In February, newspapers reported on the death of a 4-year-old boy with influenza that might have been preventable. His mother followed advice of a large Facebook group called Stop Mandatory Vaccination. She administered homeopathic care instead of Tamiflu prescribed by her pediatrician, according to reports.
Facebook has been adding a disclaimer on pages with questionable content, including the Stop Mandatory Vaccination page, referring people to the Centers for Disease Control and Prevention website for “reliable, up-to-date information” on vaccines.
In Facebook’s home state of California, an anti-vaccine protestor threw a cup of menstrual blood on legislators who supported an immunization law that Dr. Pan authored. Bill opponents shared memes saying bill authors had blood on their hands. Robert F. Kennedy Jr. spoke at a rally in front of images of Dr. Pan’s face covered in blood. He compared the anti-vaccine protestors to Jews in the Warsaw ghetto during World War II. Many wore T-shirts with the same image of Dr. Pan’s bloodied face.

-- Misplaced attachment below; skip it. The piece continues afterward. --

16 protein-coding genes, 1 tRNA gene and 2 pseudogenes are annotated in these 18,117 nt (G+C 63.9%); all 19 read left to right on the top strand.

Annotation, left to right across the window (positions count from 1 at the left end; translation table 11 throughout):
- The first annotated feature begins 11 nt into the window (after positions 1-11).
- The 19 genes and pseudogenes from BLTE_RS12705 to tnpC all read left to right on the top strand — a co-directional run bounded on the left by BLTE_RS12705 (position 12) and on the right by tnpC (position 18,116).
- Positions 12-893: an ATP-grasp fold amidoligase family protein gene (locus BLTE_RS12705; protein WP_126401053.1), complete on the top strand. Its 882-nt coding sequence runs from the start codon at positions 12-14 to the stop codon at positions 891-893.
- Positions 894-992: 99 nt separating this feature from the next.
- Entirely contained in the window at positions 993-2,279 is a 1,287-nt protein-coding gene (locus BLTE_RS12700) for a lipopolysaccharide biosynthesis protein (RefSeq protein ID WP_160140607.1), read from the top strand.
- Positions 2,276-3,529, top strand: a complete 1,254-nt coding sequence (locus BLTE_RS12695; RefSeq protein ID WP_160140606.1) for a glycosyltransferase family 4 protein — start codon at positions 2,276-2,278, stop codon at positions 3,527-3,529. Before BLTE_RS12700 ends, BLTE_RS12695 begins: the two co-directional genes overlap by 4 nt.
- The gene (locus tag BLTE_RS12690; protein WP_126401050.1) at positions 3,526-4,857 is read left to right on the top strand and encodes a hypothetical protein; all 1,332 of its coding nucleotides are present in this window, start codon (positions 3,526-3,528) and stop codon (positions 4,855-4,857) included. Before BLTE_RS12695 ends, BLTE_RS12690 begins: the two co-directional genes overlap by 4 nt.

Pediatricians who have been attacked after raising their voices for vaccines say they remain undeterred, despite attempts to damage their personal and professional reputations.
Dr. Baldwin said she took a leap of faith and gave individuals she didn’t know from Shots Heard Round the World access to her Facebook page so they could counter negative ratings and delete, ban and block.
“I had to trust,” she said. “Anyone who experiences this, you have to decide, are you going to trust someone else to be in your page and doing this? The upside to all of this is that they were able to do all this while I was working and while I was taking care of my family.”
In the process, she made virtual friends with people around the world who watch for attackers and jump in to help at a moment’s notice.
“They’re amazing human beings, she said. “They’re not all doctors. They’re just people who support vaccines and support the message and want to help combat all of the misinformation that’s out there.”